Published: December 30, 2020
By Greg Smith
NEW YORK CITY— The American Folk Art Museum (AFAM) has acquired a diary by outsider artist Henry Darger following its surprise appearance at a Vermont estate auction in December.
After Darger’s death in 1973, the diary was allegedly stolen from his environment—a small apartment in Chicago heaped in medicine bottles, balls of wound nylon rags, a prolific body of writings and works, and other hoarded materials—during a time following the site’s discovery by his landlord, photographer Nathan Lerner, when tours were allowed through the space.
Of his writings, AFAM wrote in a 2008 exhibition, “The magnitude of Darger’s writing is mind boggling: his texts include a six-part weather journal kept daily from 1958 to 1967; several diaries; an autobiography, History of My Life, comprising more than 5,000 pages; Further Adventures in Chicago: Crazy House, numbering more than 10,000 pages; and his masterful illustrated epic, the 15,000-page Story of the Vivian Girls, in what is Known as the Realms of the Unreal, of the Glandeco-Angelinnian War Storm, Caused by the Child Slave Rebellion (abbreviated as In the Realms of the Unreal).”
Two personal diaries are known from Darger, the rediscovered example being the earliest, dating from March 24, 1968 to February 21, 1969. Chronologically following is a 28-page diary titled Continuation of my Diary, housed in a blue DePaul ring-binder, which spans February 22, 1969 to January 1, 1973.
AFAM already possessed Darger’s second diary in its collection and the recent acquisition makes the account whole. Though Darger spent decades creating his enormous body of work, these diaries provide a glimpse into the final years of his life.
An excerpt from the second diary reads, “Not much Life History until October, when I had an eye operation in the left one because of a serious infection, and was in bed at home until a little before Christmas. I Couldn’t dare go out because of an eye covering for protection placed by the doctor. I had a very poor nothing-like Christmas. Never had a good Christmas all my life, nor a good New Year, and now resenting it. I am very bitter, but fortunately, not revengeful though I feel I should be. Now I am walking the streets again going to mass as usual. What will it be for me for New Years 1972, God only nows. This year was a very bad one, hope not to repeat it for—.”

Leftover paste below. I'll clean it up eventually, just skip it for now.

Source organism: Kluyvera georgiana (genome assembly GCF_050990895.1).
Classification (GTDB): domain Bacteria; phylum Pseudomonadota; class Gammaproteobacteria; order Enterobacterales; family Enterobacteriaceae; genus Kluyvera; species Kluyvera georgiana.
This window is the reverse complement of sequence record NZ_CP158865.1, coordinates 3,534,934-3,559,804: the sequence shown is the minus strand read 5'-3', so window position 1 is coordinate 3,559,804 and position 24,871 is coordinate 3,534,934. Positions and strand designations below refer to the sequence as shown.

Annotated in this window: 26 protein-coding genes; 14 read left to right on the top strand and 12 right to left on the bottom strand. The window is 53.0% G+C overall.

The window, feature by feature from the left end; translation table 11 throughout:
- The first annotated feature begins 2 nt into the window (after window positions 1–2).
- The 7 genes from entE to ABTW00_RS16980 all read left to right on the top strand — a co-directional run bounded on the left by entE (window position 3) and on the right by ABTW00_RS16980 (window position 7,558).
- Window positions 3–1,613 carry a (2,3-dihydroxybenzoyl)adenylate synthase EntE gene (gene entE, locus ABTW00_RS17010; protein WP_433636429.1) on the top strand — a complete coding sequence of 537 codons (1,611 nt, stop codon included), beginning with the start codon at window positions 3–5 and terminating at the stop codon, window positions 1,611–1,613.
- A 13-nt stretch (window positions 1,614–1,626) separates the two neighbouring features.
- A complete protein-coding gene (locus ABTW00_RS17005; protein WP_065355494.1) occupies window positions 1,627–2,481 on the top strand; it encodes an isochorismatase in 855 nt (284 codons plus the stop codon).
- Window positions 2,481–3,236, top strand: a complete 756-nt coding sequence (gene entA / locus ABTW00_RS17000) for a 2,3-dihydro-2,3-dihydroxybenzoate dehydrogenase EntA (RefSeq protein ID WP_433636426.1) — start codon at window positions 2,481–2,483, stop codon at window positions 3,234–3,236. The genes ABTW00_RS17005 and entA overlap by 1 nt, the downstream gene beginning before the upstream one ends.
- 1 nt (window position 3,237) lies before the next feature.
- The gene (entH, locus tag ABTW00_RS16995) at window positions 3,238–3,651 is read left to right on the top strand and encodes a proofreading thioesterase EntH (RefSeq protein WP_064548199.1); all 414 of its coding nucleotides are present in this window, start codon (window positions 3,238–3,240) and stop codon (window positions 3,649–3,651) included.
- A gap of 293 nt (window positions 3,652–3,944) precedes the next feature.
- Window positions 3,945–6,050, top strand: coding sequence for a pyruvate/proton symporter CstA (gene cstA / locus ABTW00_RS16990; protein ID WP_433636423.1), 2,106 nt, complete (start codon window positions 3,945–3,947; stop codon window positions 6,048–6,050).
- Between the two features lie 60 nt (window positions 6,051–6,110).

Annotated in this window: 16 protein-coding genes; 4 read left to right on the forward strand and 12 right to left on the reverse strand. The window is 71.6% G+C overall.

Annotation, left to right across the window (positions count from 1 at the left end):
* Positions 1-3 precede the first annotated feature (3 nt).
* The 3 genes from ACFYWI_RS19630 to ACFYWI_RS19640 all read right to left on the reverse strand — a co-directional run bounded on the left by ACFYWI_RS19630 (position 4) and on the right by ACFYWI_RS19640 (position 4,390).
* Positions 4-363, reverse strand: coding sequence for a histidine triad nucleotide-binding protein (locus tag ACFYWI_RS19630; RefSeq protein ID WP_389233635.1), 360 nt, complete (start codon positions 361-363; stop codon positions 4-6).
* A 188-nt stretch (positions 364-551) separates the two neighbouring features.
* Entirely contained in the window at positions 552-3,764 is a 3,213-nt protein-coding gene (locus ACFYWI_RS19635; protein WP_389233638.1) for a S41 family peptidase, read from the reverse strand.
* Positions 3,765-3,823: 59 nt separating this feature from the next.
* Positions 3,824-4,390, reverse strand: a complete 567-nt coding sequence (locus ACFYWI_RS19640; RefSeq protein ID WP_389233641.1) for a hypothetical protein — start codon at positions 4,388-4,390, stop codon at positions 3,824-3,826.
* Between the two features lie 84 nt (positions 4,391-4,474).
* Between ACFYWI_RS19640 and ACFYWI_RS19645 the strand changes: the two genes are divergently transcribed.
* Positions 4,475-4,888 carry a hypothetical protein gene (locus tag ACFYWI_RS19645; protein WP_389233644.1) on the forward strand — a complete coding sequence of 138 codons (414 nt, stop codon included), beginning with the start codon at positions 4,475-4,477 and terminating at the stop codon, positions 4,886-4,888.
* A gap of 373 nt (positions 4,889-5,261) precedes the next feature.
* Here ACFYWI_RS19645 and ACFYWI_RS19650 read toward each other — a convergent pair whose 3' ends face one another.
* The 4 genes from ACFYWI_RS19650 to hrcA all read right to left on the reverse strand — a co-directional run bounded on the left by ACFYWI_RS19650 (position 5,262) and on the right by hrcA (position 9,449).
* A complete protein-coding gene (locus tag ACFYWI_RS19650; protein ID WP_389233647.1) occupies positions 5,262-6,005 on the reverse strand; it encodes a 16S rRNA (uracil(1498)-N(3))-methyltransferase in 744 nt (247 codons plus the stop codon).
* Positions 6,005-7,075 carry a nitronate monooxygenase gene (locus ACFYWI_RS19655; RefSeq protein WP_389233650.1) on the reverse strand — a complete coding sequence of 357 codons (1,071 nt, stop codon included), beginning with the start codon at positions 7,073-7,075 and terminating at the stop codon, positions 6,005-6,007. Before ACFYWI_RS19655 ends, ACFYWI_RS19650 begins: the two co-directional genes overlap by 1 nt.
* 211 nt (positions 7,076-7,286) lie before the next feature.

Darger’s diaries reveal a sense of his mood and doings. The artist was an avid church-goer, at points attending mass multiple times per day. He would write of his “tantrums” and use profanity in the personal writings, which largely touched on his feelings and day-to-day activities.
In a statement, AFAM wrote, “At the American Folk Art Museum, the diary joins the largest repository of material by Henry Darger in the United States. It will provide further opportunities for the interpretation and exploration of one of the most prominent and iconic self-taught artists of the Twentieth Century.”
For more information, www.folkartmuseum.org.
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